EMDR - Eye Movement Desensitization Reprocessing

EMDR in Addition to Talk Therapy

Traditionally the treatment for internal struggles (expressed as a variety of mental health and addiction issues) was long term talk therapy.  While this approach can be helpful in some ways, it can be ineffective for some of the more troubling aspects of an individual's presenting problem.  One of the reasons for this is that early and/or traumatic memory is often stored ineffectively in the more primitive areas of the brain.  Talk therapy is engaging the more advanced parts of the brain which work in logic and abstract thinking.  This advanced part cannot communicate with the primitive part.  This is what we see with someone who describes feeling this way: "I know in my mind what you are saying is true, but I cannot seem to believe it."

Jennifer Pereira, LPC, RD is trained in EMDR and uses EMDR in her practice, when appropriate, to enhance the therapeutic process for her clients.  If you are interested in learning more about EMDR and/or scheduling an appointment, please call 1(800)789-7703 or (817)584-5399 or go to the Contact Us page.

What is EMDR? What Can EMDR Do For Me?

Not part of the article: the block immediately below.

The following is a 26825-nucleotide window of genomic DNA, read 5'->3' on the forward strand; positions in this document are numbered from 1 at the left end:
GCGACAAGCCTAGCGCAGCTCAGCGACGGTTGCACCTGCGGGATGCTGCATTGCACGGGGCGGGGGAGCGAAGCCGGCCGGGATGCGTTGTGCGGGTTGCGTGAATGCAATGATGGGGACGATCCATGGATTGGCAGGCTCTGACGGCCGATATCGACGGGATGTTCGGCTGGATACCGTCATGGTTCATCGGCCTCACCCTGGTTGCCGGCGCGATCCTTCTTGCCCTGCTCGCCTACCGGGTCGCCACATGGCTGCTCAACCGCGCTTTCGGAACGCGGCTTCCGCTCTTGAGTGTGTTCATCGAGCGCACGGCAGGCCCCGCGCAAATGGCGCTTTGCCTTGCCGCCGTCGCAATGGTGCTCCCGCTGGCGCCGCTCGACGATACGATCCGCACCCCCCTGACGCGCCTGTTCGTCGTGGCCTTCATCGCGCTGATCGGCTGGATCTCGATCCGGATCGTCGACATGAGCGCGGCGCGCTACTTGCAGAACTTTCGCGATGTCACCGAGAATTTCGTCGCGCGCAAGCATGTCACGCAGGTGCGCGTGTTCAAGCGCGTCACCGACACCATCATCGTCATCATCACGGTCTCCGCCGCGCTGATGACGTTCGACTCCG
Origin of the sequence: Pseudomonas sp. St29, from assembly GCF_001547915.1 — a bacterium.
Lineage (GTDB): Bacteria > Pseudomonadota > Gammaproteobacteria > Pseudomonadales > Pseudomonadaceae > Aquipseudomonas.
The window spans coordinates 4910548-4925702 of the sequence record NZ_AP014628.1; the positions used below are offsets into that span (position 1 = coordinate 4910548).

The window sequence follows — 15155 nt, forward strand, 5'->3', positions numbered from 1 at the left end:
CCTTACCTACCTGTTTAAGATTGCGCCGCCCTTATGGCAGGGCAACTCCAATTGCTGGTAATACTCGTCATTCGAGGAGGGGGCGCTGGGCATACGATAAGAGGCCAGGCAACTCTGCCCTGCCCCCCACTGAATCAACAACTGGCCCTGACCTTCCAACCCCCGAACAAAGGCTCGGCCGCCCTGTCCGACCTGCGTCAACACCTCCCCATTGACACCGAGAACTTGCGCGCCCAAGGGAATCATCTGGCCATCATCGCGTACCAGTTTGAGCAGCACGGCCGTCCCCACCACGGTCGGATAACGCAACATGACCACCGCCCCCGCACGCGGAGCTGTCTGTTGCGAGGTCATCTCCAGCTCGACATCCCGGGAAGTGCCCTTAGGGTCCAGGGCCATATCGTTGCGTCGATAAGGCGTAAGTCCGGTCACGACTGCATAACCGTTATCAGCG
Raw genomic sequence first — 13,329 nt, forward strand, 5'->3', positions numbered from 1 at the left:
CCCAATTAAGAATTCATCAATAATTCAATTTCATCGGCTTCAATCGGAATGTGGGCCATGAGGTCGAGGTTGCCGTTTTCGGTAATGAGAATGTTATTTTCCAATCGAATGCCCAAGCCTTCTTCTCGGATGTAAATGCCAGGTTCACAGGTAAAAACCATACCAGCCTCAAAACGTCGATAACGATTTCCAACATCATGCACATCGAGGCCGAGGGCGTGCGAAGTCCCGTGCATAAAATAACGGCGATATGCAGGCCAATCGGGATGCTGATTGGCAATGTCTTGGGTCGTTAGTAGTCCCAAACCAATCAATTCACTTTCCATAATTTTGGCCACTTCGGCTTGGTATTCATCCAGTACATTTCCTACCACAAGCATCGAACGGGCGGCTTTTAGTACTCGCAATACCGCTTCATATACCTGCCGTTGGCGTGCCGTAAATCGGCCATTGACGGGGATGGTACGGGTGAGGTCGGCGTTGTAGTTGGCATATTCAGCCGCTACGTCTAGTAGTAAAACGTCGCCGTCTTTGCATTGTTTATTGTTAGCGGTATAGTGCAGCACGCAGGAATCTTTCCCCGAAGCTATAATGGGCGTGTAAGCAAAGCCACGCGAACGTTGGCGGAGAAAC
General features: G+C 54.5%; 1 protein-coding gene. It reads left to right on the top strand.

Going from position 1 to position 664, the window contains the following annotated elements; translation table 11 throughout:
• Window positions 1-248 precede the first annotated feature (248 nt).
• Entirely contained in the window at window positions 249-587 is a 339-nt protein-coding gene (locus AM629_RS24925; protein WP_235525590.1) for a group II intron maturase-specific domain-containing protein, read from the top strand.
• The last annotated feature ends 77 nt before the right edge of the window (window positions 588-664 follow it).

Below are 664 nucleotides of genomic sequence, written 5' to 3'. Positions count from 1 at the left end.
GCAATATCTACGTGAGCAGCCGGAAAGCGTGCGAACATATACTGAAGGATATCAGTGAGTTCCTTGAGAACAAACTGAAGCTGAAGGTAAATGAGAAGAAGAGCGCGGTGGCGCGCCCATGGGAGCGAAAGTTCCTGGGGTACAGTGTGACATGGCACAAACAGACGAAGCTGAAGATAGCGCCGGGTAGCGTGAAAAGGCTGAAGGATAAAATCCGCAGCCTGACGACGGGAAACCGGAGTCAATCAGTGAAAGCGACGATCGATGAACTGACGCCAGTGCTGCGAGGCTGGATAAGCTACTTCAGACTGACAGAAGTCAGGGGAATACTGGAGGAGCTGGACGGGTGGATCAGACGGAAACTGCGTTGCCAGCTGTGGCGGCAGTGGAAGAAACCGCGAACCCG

EMDR (Eye Movement Desensitization and Reprocessing) is a psychotherapy that enables people to heal from the symptoms and emotional distress that are the result of disturbing life experiences.  Repeated studies show that by using EMDR people can experience the benefits of psychotherapy that once took years to make a difference. It is widely assumed that severe emotional pain requires a long time to heal.  EMDR therapy shows that the mind can in fact heal from psychological trauma much as the body recovers from physical trauma.  When you cut your hand, your body works to close the wound.  If a foreign object or repeated injury irritates the wound, it festers and causes pain.  Once the block is removed, healing resumes.  EMDR therapy demonstrates that a similar sequence of events occurs with mental processes.  The brain's information processing system naturally moves toward mental health.  If the system is blocked or imbalanced by the impact of a disturbing event, the emotional wound festers and can cause intense suffering.  Once the block is removed, healing resumes.  Using the detailed protocols and procedures learned in EMDR training sessions, clinicians help clients activate their natural healing processes.